The article that begins with “The mother of China’s prime minister was a schoolteacher in northern China” reveals that one investment in the name of prime minister’s mother, Yang Zhiyun (90), had a value of 120 million dollars five years ago. The family wealth mushroomed in no time as the former engineer, Wen Jiabao, climbed the ladder of power.
Yoshiaki Murakami returns?
What caught our attention more than anything was the success of his wife, Zhang Beili, who is called the “Empress” in the Chinese jewelry market and his son, Wen Yunsong (English name: Winston Wen), who ran a cell phone business and investment funds. SBI appears as a related party.
According to the New York Times, when Wen Yunsong established an investment firm called “New Horizon Capital” with partners in 2005 and formed Private Equity (PE) funds, he raised 100 million dollars from investors, including SBI Holdings, a division of the Japanese group SoftBank, and Temasek, the Singapore government investment fund. Wen Yunsong invested the money in biotech, solar, wind and construction equipment makers. Probably on his father's coattails, the firm made large profits and since it began operations, it has given a return of 4.3 times the investment amount to investors, according to SBI Holdings.
The performance record of the New York Times is correct, but the relation with Softbank and SBI is incorrect. If this article is a counter to the arrest of Bo Xilai (former Chongqing Communist Party Chief), who was sacked with 1 trillion yen worth of embezzlement, SBI could be target of anti- Hu Jintao/Wen Jiabao faction. Kitao’s “promising” China business, such as funds with Tshinghua University, Beijing University, and Shanghai Yidien Group, or a joint venture to promote ALA, all may suffer from political upheaval, if any. In the 2Q earnings, SBI lost 1.3 billion yen from New Horizon Fund, 300 million yen from Haitong Securities, and 200 million yen from Renren shares.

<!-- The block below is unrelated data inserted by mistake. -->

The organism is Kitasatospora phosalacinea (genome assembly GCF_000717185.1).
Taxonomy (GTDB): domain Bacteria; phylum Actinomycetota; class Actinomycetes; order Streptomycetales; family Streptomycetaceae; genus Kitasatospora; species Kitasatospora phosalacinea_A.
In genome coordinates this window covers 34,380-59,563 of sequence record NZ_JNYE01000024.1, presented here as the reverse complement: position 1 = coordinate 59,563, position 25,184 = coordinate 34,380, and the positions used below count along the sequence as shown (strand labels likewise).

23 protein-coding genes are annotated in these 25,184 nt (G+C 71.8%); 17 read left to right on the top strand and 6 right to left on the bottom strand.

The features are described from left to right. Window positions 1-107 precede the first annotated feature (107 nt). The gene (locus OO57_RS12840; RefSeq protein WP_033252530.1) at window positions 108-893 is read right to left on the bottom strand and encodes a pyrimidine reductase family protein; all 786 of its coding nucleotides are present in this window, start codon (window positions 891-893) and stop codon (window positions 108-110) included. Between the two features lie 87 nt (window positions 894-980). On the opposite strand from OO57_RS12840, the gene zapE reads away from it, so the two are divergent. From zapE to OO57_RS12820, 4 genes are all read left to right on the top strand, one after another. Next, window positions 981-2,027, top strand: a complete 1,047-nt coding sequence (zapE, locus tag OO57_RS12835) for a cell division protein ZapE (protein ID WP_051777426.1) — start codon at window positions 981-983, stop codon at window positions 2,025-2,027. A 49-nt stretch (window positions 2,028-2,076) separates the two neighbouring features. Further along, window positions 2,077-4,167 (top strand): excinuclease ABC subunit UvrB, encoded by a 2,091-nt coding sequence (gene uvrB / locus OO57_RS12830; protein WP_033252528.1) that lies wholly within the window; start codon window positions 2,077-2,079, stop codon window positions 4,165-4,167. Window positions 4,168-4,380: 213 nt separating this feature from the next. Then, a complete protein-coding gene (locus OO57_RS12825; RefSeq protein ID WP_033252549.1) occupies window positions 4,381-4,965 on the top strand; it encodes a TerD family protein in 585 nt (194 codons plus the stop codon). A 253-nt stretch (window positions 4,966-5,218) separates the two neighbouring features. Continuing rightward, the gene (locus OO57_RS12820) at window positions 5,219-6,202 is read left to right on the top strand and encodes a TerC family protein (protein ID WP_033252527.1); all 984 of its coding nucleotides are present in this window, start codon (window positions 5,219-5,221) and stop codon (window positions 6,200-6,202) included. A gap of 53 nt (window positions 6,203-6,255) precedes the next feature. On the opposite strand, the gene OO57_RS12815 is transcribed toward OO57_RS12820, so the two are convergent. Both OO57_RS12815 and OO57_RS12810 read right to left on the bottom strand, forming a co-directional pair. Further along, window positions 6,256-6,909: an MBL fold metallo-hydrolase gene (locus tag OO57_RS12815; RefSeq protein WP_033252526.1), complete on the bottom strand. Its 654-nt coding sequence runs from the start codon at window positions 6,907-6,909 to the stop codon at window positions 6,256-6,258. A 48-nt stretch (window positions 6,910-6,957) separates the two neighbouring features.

That is not all. Something extraordinary has happened to SBI shares in Japan. On October 17, an investment company called K.K.Reno suddenly submitted 5% rule reporting to report that it owns 5.85% of SBI shares (current value: almost 7.5 billion yen) and this shook the stock market.
Reno is owned by Yoshiaki Murakami of former MAC, so-called Murakami Fund, who now lives in Singapore. This company was rumored as a dummy of Murakami, when it appeared as buyer of properties. There are different views on this move, ranging from “Murakami is back to Tokyo stock market”, or “ aiming a control of SBI Securities”, or “ just an investment to sell at the high created by his name”. Murakami is said to “saw a value” in SBI.
SBI Securities loans to its parent company
Without doubt, Murakami must have been behind the scenes of the SBI share price hike in November. In the Nippon Broadcasting System share acquisition affair in 2005, Takafumi Horie, who was then Livedoor CEO, made a surprise attack at the heart of Fuji Television under instructions from Murakami. Kitao appeared as “a white knight” in front of the duo, and Murakami and Horie were arrested with charges on violation in Financial Product Transaction Law. This time around, Reno’s accumulation of SBI seems like a revenge of that past.
As we have shown, this coincides with the start of the Securities and Exchange Surveillance Commission (SESC, Japanese SEC) investigations into SBI Securities on October 23. 5% rule and stock price surge looks like Murakami is showing off his existence in order to say, “Look at me! Here I am!’. Kitao boasts that “he invests our shares”, but Murakami allegedly murmured “I don’t tolerate that Kitao.
According to a source, the investigations by the SESC will last till December at least. SBI stresses that these are just general investigations, but they are far from regular investigations which are usually completed in about two weeks.
There are two major linchpins that the SESC is investigating with considerable concern - (1) whether an offering of limited partnership investing in property loans by Cem Corporation—a SBI subsidiary－was problematic; (2)whether 80 billion yen short-term loan from SBI Securities to SBI Holdings regularly took place in the past several years was collateralized by proper value of “SBI subsidiaries’ stocks”. A total of almost 80 billion yen short-term loans has been provided by SBI Securities to its parent company, SBI, almost every year for the last few years have the requisite value.
In the latter transaction, cash equivalent of roughly half of net assets of SBI Securities have been lent to the parent company of 130 billion yen market capitalization, and SEFC is supposedly anxious if there is any frame-up or book cooking in the value of collateralized stocks.
In December, SBI Medium-term notes, lifeline money from retail investors will be due, and offering is expected. Can SBI raise the money? Our terminal battle is now entering to the finale chapter. (Titles omitted)